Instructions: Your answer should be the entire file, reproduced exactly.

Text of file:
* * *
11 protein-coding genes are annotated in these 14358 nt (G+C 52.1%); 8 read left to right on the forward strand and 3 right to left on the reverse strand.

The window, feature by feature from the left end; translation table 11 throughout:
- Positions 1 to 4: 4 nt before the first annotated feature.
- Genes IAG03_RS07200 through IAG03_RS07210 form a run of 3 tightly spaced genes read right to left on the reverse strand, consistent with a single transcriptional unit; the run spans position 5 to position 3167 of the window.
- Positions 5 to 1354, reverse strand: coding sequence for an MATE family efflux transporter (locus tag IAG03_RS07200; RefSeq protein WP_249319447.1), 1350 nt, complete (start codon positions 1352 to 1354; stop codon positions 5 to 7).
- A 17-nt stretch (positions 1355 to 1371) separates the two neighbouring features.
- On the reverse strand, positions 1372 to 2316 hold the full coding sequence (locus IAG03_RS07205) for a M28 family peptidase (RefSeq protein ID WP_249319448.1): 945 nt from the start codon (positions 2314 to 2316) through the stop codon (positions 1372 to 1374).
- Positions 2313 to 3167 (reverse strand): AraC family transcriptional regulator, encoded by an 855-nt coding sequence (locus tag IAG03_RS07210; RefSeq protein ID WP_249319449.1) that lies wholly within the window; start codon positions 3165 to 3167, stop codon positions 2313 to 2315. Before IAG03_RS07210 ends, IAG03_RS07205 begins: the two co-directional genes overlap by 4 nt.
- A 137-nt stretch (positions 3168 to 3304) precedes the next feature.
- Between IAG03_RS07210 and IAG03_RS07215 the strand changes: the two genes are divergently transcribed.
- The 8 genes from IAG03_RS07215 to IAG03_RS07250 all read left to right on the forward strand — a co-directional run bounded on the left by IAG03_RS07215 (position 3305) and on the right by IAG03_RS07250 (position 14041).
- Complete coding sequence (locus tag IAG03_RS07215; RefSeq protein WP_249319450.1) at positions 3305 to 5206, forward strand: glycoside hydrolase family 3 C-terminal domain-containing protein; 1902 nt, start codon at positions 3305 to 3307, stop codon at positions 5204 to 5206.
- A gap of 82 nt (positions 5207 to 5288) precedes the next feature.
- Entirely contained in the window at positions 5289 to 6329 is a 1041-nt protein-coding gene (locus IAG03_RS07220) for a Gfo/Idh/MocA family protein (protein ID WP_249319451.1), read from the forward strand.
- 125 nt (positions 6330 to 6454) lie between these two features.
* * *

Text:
11 protein-coding genes are annotated in these 14358 nt (G+C 52.1%); 8 read left to right on the forward strand and 3 right to left on the reverse strand.

The window, feature by feature from the left end; translation table 11 throughout:
- Positions 1 to 4: 4 nt before the first annotated feature.
- Genes IAG03_RS07200 through IAG03_RS07210 form a run of 3 tightly spaced genes read right to left on the reverse strand, consistent with a single transcriptional unit; the run spans position 5 to position 3167 of the window.
- Positions 5 to 1354, reverse strand: coding sequence for an MATE family efflux transporter (locus tag IAG03_RS07200; RefSeq protein WP_249319447.1), 1350 nt, complete (start codon positions 1352 to 1354; stop codon positions 5 to 7).
- A 17-nt stretch (positions 1355 to 1371) separates the two neighbouring features.
- On the reverse strand, positions 1372 to 2316 hold the full coding sequence (locus IAG03_RS07205) for a M28 family peptidase (RefSeq protein ID WP_249319448.1): 945 nt from the start codon (positions 2314 to 2316) through the stop codon (positions 1372 to 1374).
- Positions 2313 to 3167 (reverse strand): AraC family transcriptional regulator, encoded by an 855-nt coding sequence (locus tag IAG03_RS07210; RefSeq protein ID WP_249319449.1) that lies wholly within the window; start codon positions 3165 to 3167, stop codon positions 2313 to 2315. Before IAG03_RS07210 ends, IAG03_RS07205 begins: the two co-directional genes overlap by 4 nt.
- A 137-nt stretch (positions 3168 to 3304) precedes the next feature.
- Between IAG03_RS07210 and IAG03_RS07215 the strand changes: the two genes are divergently transcribed.
- The 8 genes from IAG03_RS07215 to IAG03_RS07250 all read left to right on the forward strand — a co-directional run bounded on the left by IAG03_RS07215 (position 3305) and on the right by IAG03_RS07250 (position 14041).
- Complete coding sequence (locus tag IAG03_RS07215; RefSeq protein WP_249319450.1) at positions 3305 to 5206, forward strand: glycoside hydrolase family 3 C-terminal domain-containing protein; 1902 nt, start codon at positions 3305 to 3307, stop codon at positions 5204 to 5206.
- A gap of 82 nt (positions 5207 to 5288) precedes the next feature.
- Entirely contained in the window at positions 5289 to 6329 is a 1041-nt protein-coding gene (locus IAG03_RS07220) for a Gfo/Idh/MocA family protein (protein ID WP_249319451.1), read from the forward strand.
- 125 nt (positions 6330 to 6454) lie between these two features.